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Paraphrasing causes problems in new King monument

By Michael Margavitch, Columnist

When someone begins a game of telephone, the end result is a manipulation of what the speaker said. By changing a single word, the meaning and intention is altered. This altered quote could lead to unrest, hurt feelings, and even conflict that is completely unnecessary. If one is to be quoted at all, then the messenger should pass the complete unedited message along rather than creating confusion with paraphrasing.

Friends or roommates can spread the wrong messages behind each other's backs. Setting up dorm furniture could be carried out incorrectly because one skimmed the instructions instead of reading them thoroughly.

Quotes are used enhance essays and papers that students write. The quoted researcher or author's point is unmistakable as their direct words are included. However, there are some instances where paraphrasing is necessary. However, through this practice, the quote can accidentally be misinterpreted by a student.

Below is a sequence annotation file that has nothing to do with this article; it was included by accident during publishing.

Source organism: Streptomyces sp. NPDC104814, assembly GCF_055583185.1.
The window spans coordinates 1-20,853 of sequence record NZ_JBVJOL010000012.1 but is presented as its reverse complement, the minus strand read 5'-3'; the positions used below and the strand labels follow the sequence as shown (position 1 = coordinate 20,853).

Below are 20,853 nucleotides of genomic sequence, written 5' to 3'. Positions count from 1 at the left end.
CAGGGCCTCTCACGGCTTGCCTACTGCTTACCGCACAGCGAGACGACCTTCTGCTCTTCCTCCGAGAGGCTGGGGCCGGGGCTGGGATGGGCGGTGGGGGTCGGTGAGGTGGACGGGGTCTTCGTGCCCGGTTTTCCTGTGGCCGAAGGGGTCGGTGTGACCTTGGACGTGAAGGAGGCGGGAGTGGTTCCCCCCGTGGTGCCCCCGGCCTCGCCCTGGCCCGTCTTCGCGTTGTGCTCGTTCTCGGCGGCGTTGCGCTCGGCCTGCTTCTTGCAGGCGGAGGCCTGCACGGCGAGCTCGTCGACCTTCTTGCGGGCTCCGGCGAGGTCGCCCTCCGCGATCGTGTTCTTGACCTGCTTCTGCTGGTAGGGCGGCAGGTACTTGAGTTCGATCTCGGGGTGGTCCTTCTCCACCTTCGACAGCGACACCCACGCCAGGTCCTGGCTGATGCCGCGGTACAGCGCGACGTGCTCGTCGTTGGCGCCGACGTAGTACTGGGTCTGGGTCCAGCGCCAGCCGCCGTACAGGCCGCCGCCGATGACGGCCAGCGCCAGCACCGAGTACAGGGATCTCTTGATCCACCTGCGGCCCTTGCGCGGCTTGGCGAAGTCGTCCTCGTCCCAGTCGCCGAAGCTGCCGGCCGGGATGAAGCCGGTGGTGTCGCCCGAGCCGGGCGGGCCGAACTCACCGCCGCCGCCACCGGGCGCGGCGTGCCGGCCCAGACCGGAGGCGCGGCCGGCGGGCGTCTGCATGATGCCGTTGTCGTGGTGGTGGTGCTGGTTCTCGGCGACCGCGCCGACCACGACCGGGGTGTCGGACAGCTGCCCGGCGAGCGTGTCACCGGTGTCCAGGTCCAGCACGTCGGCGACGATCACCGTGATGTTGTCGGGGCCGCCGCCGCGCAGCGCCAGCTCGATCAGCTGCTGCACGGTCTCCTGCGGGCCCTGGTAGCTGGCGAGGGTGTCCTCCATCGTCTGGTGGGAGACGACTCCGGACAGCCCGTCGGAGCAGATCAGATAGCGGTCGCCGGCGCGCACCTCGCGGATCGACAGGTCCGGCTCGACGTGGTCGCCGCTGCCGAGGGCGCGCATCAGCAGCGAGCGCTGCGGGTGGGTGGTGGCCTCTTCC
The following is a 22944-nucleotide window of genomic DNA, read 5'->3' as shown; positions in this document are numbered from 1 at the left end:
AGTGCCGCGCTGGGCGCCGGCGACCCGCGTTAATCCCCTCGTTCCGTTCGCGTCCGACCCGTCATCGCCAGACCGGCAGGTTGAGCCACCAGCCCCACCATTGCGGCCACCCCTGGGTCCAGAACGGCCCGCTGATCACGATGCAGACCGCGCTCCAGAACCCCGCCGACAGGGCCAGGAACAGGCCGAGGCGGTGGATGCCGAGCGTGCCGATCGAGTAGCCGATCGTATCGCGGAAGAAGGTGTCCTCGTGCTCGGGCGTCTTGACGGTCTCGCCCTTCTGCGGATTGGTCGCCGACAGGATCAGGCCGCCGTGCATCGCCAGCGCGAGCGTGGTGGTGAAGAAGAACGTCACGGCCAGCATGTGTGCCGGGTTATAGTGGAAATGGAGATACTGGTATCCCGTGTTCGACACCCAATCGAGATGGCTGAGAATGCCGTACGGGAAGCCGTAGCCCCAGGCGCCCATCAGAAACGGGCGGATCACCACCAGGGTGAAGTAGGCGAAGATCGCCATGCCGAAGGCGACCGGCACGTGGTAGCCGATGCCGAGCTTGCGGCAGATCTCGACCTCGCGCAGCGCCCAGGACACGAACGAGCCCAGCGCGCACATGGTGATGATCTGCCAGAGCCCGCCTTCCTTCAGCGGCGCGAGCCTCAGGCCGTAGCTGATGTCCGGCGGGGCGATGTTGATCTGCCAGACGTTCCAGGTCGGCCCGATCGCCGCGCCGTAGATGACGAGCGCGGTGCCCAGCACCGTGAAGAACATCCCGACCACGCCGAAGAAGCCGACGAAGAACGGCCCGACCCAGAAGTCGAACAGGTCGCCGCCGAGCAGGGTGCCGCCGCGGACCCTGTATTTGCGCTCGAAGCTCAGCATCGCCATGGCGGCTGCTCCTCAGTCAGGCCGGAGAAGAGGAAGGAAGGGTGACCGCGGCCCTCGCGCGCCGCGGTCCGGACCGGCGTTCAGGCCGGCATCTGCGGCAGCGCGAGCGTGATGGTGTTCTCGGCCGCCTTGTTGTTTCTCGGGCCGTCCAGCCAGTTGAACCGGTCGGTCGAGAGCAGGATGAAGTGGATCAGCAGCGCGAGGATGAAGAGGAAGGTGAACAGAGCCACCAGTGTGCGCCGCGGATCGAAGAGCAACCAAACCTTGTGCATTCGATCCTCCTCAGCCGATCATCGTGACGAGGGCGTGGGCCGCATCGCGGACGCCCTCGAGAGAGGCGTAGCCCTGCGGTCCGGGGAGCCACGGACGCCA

Paraphrasing can also cause issues on a larger scale. For example, nearly 50 years after Martin Luther King, Jr. inspired millions with his "I Have a Dream" speech, his national memorial was recently unveiled in Washington, D.C., with all of the makings of a historical moment. Over $120 million dollars and 25 years had gone into the construction of this memorial, the first one to honor an African-American on the National Mall. However, the problems of paraphrasing are overshadowing a moment of historical significance.

On the side of the 30-foot-tall King statue is a quote, reading, "I was a drum major for justice, peace and righteousness." But renowned poet Maya Angelou is taking issue with this etching, because she thinks the paraphrasing makes King appear as an "arrogant twit." Angelou believes that the direct quote presents a more correct, humble representation of King.

The actual quote, according to Angelou, is "If you want to say that I was a drum major, say that I was a drum major for justice, say that I was a drum major for peace." The important word missing from the new quote is "if," even though it may seem insignificant.

But in the view of others like Angelou, King is misrepresented through paraphrasing. The quote on the side of the memorial could be seen as arrogant, and, according to Angelou, "minimizes [King]." The direct quote seems more humble and paints King as the humanitarian that he was.

The problems of paraphrasing appear minor when friends or coworkers have a misunderstanding. However, when important figures of historical significance are represented incorrectly through the faults of paraphrasing, it is an issue that needs to be examined more thoroughly in our everyday lives.

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